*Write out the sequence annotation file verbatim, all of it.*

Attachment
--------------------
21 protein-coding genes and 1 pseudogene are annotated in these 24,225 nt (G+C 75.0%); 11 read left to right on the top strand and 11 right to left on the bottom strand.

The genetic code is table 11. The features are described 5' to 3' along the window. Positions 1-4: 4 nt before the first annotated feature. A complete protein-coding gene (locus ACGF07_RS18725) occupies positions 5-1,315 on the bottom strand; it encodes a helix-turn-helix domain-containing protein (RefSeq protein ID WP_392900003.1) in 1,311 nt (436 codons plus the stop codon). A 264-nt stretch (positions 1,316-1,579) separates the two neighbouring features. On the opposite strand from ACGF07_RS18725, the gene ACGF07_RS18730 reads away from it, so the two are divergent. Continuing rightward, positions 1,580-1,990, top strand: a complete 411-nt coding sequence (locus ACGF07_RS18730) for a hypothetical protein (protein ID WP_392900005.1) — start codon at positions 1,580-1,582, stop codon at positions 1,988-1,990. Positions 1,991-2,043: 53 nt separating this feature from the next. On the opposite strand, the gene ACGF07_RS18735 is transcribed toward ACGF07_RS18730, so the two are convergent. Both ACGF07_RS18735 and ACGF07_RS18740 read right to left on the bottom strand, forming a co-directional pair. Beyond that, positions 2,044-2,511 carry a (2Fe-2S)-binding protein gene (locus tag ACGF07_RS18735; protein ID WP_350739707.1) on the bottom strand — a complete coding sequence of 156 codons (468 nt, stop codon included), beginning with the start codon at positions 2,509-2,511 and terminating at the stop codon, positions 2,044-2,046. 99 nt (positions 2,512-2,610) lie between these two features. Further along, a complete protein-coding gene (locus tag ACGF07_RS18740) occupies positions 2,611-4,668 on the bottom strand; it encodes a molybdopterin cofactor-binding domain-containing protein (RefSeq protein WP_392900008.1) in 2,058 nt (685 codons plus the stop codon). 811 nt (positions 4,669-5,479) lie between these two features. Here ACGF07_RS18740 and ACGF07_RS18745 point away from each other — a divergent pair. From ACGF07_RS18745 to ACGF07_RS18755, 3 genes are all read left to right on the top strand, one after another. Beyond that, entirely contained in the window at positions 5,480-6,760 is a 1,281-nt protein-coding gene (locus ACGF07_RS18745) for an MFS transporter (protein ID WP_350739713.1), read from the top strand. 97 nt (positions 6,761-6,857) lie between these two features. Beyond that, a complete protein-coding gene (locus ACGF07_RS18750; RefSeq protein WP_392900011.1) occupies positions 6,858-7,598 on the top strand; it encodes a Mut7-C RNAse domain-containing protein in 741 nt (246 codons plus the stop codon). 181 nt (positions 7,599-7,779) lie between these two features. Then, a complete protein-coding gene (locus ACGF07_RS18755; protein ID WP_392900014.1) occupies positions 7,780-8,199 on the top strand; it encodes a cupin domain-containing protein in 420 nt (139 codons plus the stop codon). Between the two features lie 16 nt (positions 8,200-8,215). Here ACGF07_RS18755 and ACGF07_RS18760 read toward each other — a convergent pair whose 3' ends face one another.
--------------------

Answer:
21 protein-coding genes and 1 pseudogene are annotated in these 24,225 nt (G+C 75.0%); 11 read left to right on the top strand and 11 right to left on the bottom strand.

The genetic code is table 11. The features are described 5' to 3' along the window. Positions 1-4: 4 nt before the first annotated feature. A complete protein-coding gene (locus ACGF07_RS18725) occupies positions 5-1,315 on the bottom strand; it encodes a helix-turn-helix domain-containing protein (RefSeq protein ID WP_392900003.1) in 1,311 nt (436 codons plus the stop codon). A 264-nt stretch (positions 1,316-1,579) separates the two neighbouring features. On the opposite strand from ACGF07_RS18725, the gene ACGF07_RS18730 reads away from it, so the two are divergent. Continuing rightward, positions 1,580-1,990, top strand: a complete 411-nt coding sequence (locus ACGF07_RS18730) for a hypothetical protein (protein ID WP_392900005.1) — start codon at positions 1,580-1,582, stop codon at positions 1,988-1,990. Positions 1,991-2,043: 53 nt separating this feature from the next. On the opposite strand, the gene ACGF07_RS18735 is transcribed toward ACGF07_RS18730, so the two are convergent. Both ACGF07_RS18735 and ACGF07_RS18740 read right to left on the bottom strand, forming a co-directional pair. Beyond that, positions 2,044-2,511 carry a (2Fe-2S)-binding protein gene (locus tag ACGF07_RS18735; protein ID WP_350739707.1) on the bottom strand — a complete coding sequence of 156 codons (468 nt, stop codon included), beginning with the start codon at positions 2,509-2,511 and terminating at the stop codon, positions 2,044-2,046. 99 nt (positions 2,512-2,610) lie between these two features. Further along, a complete protein-coding gene (locus tag ACGF07_RS18740) occupies positions 2,611-4,668 on the bottom strand; it encodes a molybdopterin cofactor-binding domain-containing protein (RefSeq protein WP_392900008.1) in 2,058 nt (685 codons plus the stop codon). 811 nt (positions 4,669-5,479) lie between these two features. Here ACGF07_RS18740 and ACGF07_RS18745 point away from each other — a divergent pair. From ACGF07_RS18745 to ACGF07_RS18755, 3 genes are all read left to right on the top strand, one after another. Beyond that, entirely contained in the window at positions 5,480-6,760 is a 1,281-nt protein-coding gene (locus ACGF07_RS18745) for an MFS transporter (protein ID WP_350739713.1), read from the top strand. 97 nt (positions 6,761-6,857) lie between these two features. Beyond that, a complete protein-coding gene (locus ACGF07_RS18750; RefSeq protein WP_392900011.1) occupies positions 6,858-7,598 on the top strand; it encodes a Mut7-C RNAse domain-containing protein in 741 nt (246 codons plus the stop codon). 181 nt (positions 7,599-7,779) lie between these two features. Then, a complete protein-coding gene (locus ACGF07_RS18755; protein ID WP_392900014.1) occupies positions 7,780-8,199 on the top strand; it encodes a cupin domain-containing protein in 420 nt (139 codons plus the stop codon). Between the two features lie 16 nt (positions 8,200-8,215). Here ACGF07_RS18755 and ACGF07_RS18760 read toward each other — a convergent pair whose 3' ends face one another.